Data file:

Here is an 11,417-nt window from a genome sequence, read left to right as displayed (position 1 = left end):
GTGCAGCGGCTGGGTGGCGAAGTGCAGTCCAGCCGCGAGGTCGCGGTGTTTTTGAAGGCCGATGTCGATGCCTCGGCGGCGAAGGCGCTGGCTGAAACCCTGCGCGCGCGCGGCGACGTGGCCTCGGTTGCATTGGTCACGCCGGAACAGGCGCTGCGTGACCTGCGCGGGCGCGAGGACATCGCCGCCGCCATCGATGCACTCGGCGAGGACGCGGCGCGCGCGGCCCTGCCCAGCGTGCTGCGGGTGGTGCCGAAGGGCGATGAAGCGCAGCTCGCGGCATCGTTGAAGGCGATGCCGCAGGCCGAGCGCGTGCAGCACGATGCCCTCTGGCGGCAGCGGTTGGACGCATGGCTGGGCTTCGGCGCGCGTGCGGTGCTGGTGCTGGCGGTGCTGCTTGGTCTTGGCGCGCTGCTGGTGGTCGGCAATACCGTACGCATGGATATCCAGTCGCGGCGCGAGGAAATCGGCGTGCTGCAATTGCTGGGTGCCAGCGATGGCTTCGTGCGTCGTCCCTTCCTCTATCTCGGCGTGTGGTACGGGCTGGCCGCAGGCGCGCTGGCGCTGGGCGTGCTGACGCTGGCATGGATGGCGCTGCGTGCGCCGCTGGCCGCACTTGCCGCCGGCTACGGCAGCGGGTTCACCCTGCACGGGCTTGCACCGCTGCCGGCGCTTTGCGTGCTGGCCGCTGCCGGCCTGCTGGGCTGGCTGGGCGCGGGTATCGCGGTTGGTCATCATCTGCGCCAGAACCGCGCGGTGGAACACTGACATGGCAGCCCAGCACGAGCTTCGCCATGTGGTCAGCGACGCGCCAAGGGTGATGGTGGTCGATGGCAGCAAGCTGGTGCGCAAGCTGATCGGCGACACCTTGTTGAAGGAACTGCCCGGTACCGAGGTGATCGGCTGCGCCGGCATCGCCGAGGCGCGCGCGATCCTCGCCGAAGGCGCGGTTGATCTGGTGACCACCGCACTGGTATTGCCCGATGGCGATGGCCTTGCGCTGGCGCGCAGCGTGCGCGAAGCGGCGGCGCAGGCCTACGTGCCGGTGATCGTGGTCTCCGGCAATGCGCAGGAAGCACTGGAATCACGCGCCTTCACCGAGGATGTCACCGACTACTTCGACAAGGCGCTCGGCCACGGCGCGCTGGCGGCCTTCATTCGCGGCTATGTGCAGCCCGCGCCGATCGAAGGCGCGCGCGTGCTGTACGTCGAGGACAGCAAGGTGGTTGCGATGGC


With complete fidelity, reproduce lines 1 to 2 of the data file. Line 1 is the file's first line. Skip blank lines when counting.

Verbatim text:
Here is an 11,417-nt window from a genome sequence, read left to right as displayed (position 1 = left end):
GTGCAGCGGCTGGGTGGCGAAGTGCAGTCCAGCCGCGAGGTCGCGGTGTTTTTGAAGGCCGATGTCGATGCCTCGGCGGCGAAGGCGCTGGCTGAAACCCTGCGCGCGCGCGGCGACGTGGCCTCGGTTGCATTGGTCACGCCGGAACAGGCGCTGCGTGACCTGCGCGGGCGCGAGGACATCGCCGCCGCCATCGATGCACTCGGCGAGGACGCGGCGCGCGCGGCCCTGCCCAGCGTGCTGCGGGTGGTGCCGAAGGGCGATGAAGCGCAGCTCGCGGCATCGTTGAAGGCGATGCCGCAGGCCGAGCGCGTGCAGCACGATGCCCTCTGGCGGCAGCGGTTGGACGCATGGCTGGGCTTCGGCGCGCGTGCGGTGCTGGTGCTGGCGGTGCTGCTTGGTCTTGGCGCGCTGCTGGTGGTCGGCAATACCGTACGCATGGATATCCAGTCGCGGCGCGAGGAAATCGGCGTGCTGCAATTGCTGGGTGCCAGCGATGGCTTCGTGCGTCGTCCCTTCCTCTATCTCGGCGTGTGGTACGGGCTGGCCGCAGGCGCGCTGGCGCTGGGCGTGCTGACGCTGGCATGGATGGCGCTGCGTGCGCCGCTGGCCGCACTTGCCGCCGGCTACGGCAGCGGGTTCACCCTGCACGGGCTTGCACCGCTGCCGGCGCTTTGCGTGCTGGCCGCTGCCGGCCTGCTGGGCTGGCTGGGCGCGGGTATCGCGGTTGGTCATCATCTGCGCCAGAACCGCGCGGTGGAACACTGACATGGCAGCCCAGCACGAGCTTCGCCATGTGGTCAGCGACGCGCCAAGGGTGATGGTGGTCGATGGCAGCAAGCTGGTGCGCAAGCTGATCGGCGACACCTTGTTGAAGGAACTGCCCGGTACCGAGGTGATCGGCTGCGCCGGCATCGCCGAGGCGCGCGCGATCCTCGCCGAAGGCGCGGTTGATCTGGTGACCACCGCACTGGTATTGCCCGATGGCGATGGCCTTGCGCTGGCGCGCAGCGTGCGCGAAGCGGCGGCGCAGGCCTACGTGCCGGTGATCGTGGTCTCCGGCAATGCGCAGGAAGCACTGGAATCACGCGCCTTCACCGAGGATGTCACCGACTACTTCGACAAGGCGCTCGGCCACGGCGCGCTGGCGGCCTTCATTCGCGGCTATGTGCAGCCCGCGCCGATCGAAGGCGCGCGCGTGCTGTACGTCGAGGACAGCAAGGTGGTTGCGATGGC